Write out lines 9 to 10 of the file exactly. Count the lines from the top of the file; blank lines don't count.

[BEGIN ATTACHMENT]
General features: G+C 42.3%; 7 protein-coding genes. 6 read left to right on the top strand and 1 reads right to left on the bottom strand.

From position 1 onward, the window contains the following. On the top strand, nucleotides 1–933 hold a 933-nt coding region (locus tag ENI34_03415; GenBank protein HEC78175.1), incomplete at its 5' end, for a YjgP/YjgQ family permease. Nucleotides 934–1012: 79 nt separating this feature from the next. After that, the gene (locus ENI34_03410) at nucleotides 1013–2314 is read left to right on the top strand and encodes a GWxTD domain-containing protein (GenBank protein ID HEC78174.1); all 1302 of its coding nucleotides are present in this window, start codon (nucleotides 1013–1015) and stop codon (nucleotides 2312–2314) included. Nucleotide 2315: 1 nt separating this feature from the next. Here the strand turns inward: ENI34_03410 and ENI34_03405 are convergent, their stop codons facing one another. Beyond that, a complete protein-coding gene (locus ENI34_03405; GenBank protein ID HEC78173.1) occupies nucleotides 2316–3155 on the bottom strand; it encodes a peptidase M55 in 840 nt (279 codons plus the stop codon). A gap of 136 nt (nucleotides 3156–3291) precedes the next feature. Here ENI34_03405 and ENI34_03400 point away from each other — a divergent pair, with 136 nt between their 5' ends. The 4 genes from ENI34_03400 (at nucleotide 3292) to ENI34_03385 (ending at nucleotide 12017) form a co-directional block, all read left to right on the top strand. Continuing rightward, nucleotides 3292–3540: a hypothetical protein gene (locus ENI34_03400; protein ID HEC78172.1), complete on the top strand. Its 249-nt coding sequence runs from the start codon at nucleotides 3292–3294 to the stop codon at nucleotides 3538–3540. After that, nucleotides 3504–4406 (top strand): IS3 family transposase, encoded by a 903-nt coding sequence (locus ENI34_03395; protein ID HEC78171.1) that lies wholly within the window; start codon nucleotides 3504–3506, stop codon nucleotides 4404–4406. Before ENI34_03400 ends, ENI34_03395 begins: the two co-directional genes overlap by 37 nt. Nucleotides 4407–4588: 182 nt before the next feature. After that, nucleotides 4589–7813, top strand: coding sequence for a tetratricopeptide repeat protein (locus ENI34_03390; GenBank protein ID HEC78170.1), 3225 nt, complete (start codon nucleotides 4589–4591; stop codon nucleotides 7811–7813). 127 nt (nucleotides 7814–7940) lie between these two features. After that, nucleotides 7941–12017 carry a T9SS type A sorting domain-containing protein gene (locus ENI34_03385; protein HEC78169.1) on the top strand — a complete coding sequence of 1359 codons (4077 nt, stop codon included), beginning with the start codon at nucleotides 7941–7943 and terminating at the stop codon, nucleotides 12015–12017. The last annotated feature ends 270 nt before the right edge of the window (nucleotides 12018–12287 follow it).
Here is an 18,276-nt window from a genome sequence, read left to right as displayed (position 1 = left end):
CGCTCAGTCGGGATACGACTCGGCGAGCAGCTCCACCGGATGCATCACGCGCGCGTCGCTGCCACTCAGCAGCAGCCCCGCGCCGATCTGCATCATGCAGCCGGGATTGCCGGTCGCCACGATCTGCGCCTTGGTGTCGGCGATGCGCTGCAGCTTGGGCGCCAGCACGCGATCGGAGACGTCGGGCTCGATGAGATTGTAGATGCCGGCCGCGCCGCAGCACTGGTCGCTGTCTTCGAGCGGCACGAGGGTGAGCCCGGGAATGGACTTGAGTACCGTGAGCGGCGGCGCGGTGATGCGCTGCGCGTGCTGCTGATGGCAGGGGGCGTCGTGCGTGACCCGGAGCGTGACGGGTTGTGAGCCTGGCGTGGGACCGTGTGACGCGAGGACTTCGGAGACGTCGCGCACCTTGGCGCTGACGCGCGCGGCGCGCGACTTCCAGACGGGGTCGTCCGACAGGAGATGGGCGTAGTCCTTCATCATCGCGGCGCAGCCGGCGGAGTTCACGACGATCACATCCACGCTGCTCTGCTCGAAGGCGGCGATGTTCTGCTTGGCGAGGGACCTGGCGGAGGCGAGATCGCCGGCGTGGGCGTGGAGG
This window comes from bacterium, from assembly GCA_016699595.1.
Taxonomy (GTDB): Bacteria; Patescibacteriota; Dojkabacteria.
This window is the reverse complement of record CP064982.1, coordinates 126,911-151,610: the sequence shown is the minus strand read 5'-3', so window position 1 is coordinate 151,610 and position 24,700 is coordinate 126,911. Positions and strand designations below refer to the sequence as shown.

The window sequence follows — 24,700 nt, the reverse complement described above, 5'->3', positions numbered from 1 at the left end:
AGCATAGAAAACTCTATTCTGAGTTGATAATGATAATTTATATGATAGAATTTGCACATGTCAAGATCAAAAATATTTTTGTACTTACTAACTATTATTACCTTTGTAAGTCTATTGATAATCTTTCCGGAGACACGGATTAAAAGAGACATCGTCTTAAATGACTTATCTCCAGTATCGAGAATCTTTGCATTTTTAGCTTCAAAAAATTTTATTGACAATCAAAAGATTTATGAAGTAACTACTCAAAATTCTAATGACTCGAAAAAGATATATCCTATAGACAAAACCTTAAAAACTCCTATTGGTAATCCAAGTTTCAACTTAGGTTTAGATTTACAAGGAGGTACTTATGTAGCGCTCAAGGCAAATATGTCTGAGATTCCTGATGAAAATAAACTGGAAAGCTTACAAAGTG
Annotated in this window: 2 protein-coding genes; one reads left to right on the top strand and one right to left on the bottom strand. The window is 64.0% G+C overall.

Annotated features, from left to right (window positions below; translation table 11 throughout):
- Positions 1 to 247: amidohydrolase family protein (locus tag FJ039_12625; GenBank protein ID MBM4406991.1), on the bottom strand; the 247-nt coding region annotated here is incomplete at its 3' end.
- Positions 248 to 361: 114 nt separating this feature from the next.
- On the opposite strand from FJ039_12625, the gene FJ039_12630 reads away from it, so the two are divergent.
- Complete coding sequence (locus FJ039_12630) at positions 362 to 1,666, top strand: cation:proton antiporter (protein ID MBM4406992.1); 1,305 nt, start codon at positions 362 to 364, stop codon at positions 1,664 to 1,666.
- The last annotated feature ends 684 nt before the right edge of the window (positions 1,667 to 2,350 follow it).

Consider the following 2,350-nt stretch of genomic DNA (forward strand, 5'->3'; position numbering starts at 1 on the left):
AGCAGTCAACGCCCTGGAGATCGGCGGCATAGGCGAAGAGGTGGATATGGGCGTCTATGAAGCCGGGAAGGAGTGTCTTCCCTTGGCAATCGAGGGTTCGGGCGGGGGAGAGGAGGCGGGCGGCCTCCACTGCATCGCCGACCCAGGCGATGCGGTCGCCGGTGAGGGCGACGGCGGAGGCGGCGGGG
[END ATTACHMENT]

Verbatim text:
AGCATAGAAAACTCTATTCTGAGTTGATAATGATAATTTATATGATAGAATTTGCACATGTCAAGATCAAAAATATTTTTGTACTTACTAACTATTATTACCTTTGTAAGTCTATTGATAATCTTTCCGGAGACACGGATTAAAAGAGACATCGTCTTAAATGACTTATCTCCAGTATCGAGAATCTTTGCATTTTTAGCTTCAAAAAATTTTATTGACAATCAAAAGATTTATGAAGTAACTACTCAAAATTCTAATGACTCGAAAAAGATATATCCTATAGACAAAACCTTAAAAACTCCTATTGGTAATCCAAGTTTCAACTTAGGTTTAGATTTACAAGGAGGTACTTATGTAGCGCTCAAGGCAAATATGTCTGAGATTCCTGATGAAAATAAACTGGAAAGCTTACAAAGTG
Annotated in this window: 2 protein-coding genes; one reads left to right on the top strand and one right to left on the bottom strand. The window is 64.0% G+C overall.